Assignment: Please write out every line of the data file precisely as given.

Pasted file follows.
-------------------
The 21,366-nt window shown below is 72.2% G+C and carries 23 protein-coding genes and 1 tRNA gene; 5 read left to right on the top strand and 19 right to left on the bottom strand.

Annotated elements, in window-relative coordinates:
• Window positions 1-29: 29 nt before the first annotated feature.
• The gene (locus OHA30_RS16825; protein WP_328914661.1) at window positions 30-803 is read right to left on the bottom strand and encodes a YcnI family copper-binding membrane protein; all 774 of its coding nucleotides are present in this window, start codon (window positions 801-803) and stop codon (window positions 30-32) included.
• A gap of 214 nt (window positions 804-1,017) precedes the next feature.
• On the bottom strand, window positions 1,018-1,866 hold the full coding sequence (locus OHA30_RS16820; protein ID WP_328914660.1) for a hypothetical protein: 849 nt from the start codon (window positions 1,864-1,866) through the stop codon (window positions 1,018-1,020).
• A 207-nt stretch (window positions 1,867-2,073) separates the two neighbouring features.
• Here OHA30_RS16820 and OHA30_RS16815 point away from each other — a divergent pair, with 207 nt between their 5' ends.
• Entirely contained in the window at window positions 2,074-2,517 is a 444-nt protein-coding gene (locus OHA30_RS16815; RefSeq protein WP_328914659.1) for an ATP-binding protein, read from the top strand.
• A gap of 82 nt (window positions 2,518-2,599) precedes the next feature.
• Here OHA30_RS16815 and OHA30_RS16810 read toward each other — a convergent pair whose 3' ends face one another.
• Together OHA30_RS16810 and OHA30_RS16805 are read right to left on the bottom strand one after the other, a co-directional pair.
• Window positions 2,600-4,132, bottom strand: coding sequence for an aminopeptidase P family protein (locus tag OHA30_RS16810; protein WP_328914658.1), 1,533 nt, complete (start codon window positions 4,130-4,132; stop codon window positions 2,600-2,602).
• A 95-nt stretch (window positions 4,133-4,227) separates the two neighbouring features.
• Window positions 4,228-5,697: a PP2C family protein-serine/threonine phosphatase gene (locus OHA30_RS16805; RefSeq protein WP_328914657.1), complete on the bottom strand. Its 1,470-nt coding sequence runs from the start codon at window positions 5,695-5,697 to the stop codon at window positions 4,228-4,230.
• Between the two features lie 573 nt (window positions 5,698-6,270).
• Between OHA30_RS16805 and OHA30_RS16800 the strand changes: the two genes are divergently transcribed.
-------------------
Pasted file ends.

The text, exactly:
The 21,366-nt window shown below is 72.2% G+C and carries 23 protein-coding genes and 1 tRNA gene; 5 read left to right on the top strand and 19 right to left on the bottom strand.

Annotated elements, in window-relative coordinates:
• Window positions 1-29: 29 nt before the first annotated feature.
• The gene (locus OHA30_RS16825; protein WP_328914661.1) at window positions 30-803 is read right to left on the bottom strand and encodes a YcnI family copper-binding membrane protein; all 774 of its coding nucleotides are present in this window, start codon (window positions 801-803) and stop codon (window positions 30-32) included.
• A gap of 214 nt (window positions 804-1,017) precedes the next feature.
• On the bottom strand, window positions 1,018-1,866 hold the full coding sequence (locus OHA30_RS16820; protein ID WP_328914660.1) for a hypothetical protein: 849 nt from the start codon (window positions 1,864-1,866) through the stop codon (window positions 1,018-1,020).
• A 207-nt stretch (window positions 1,867-2,073) separates the two neighbouring features.
• Here OHA30_RS16820 and OHA30_RS16815 point away from each other — a divergent pair, with 207 nt between their 5' ends.
• Entirely contained in the window at window positions 2,074-2,517 is a 444-nt protein-coding gene (locus OHA30_RS16815; RefSeq protein WP_328914659.1) for an ATP-binding protein, read from the top strand.
• A gap of 82 nt (window positions 2,518-2,599) precedes the next feature.
• Here OHA30_RS16815 and OHA30_RS16810 read toward each other — a convergent pair whose 3' ends face one another.
• Together OHA30_RS16810 and OHA30_RS16805 are read right to left on the bottom strand one after the other, a co-directional pair.
• Window positions 2,600-4,132, bottom strand: coding sequence for an aminopeptidase P family protein (locus tag OHA30_RS16810; protein WP_328914658.1), 1,533 nt, complete (start codon window positions 4,130-4,132; stop codon window positions 2,600-2,602).
• A 95-nt stretch (window positions 4,133-4,227) separates the two neighbouring features.
• Window positions 4,228-5,697: a PP2C family protein-serine/threonine phosphatase gene (locus OHA30_RS16805; RefSeq protein WP_328914657.1), complete on the bottom strand. Its 1,470-nt coding sequence runs from the start codon at window positions 5,695-5,697 to the stop codon at window positions 4,228-4,230.
• Between the two features lie 573 nt (window positions 5,698-6,270).
• Between OHA30_RS16805 and OHA30_RS16800 the strand changes: the two genes are divergently transcribed.